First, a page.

The Dimensions of a Conflict: the Case of Macedonia.


  • Aida Goga Phd Candidate, Albanian Institute of European Studies


The region of Balkan is still considered as fragile with nations that have not finished the state-formation and with conflicts that are still alive and actual. The central problematic of the Balkan of the last twenty years was the former republic of Yugoslavia, after the dissolution of which these conflicts were fomented even more, while Bosnia at the beginning of the nineties witnessed the hardest war of all the other Yugoslavian countries, Macedonia escaped from this war and witnessed only a short-period interethnic conflict in 2001. The armed conflict between the Macedonian and Albanian forces reinforced the relationship and cooperation with EU and put an end to the Ohrid Framework Agreement in 2001. Macedonia still functions as a mono-ethnic state, even though the spirit of the Ohrid Framework Agreement was the construction of the civilian state and the two main principles were to respect the cultural identity and the equal rights of all citizens. In this context, the aim of this study is to analyze the dimension of the ethnic conflicts in Macedonia during two periods, before year 2001 and after this year, based on the three theoretical perspectives: the conflict management theory, the conflict resolution theory and the conflict transformation theory. According to many researchers of this issue the Ohrid Framework Agreement was an compromise to resolve the conflict where international actors were attempting to resolve the tensions between the Albanian and Macedonian ethnic communities and according to some other researchers the Ohrid Framework Agreement put an end to the conflict, but it did not put an end to the sources of this conflict.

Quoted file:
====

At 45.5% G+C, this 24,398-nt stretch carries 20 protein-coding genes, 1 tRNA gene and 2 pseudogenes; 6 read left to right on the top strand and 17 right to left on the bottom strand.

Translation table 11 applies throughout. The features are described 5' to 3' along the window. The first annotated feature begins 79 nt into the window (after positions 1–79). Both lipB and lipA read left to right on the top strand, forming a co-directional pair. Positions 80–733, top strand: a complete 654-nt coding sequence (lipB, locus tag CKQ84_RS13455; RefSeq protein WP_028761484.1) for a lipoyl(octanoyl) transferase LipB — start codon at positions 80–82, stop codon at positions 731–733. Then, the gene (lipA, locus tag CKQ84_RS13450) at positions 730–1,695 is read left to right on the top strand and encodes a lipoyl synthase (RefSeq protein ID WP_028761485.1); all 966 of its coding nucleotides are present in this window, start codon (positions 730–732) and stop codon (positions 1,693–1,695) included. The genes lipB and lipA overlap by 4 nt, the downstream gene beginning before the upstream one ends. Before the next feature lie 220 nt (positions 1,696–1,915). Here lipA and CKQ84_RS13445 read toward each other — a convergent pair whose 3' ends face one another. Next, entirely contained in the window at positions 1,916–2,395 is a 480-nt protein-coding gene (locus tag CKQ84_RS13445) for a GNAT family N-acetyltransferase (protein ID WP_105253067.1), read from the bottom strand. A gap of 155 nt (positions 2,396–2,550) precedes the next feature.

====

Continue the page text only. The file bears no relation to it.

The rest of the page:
DOI: 10.5901/mjss.2013.v4n10p16


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How to Cite

Goga, A. (2013). The Dimensions of a Conflict: the Case of Macedonia. Mediterranean Journal of Social Sciences, 4(10), 16. Retrieved from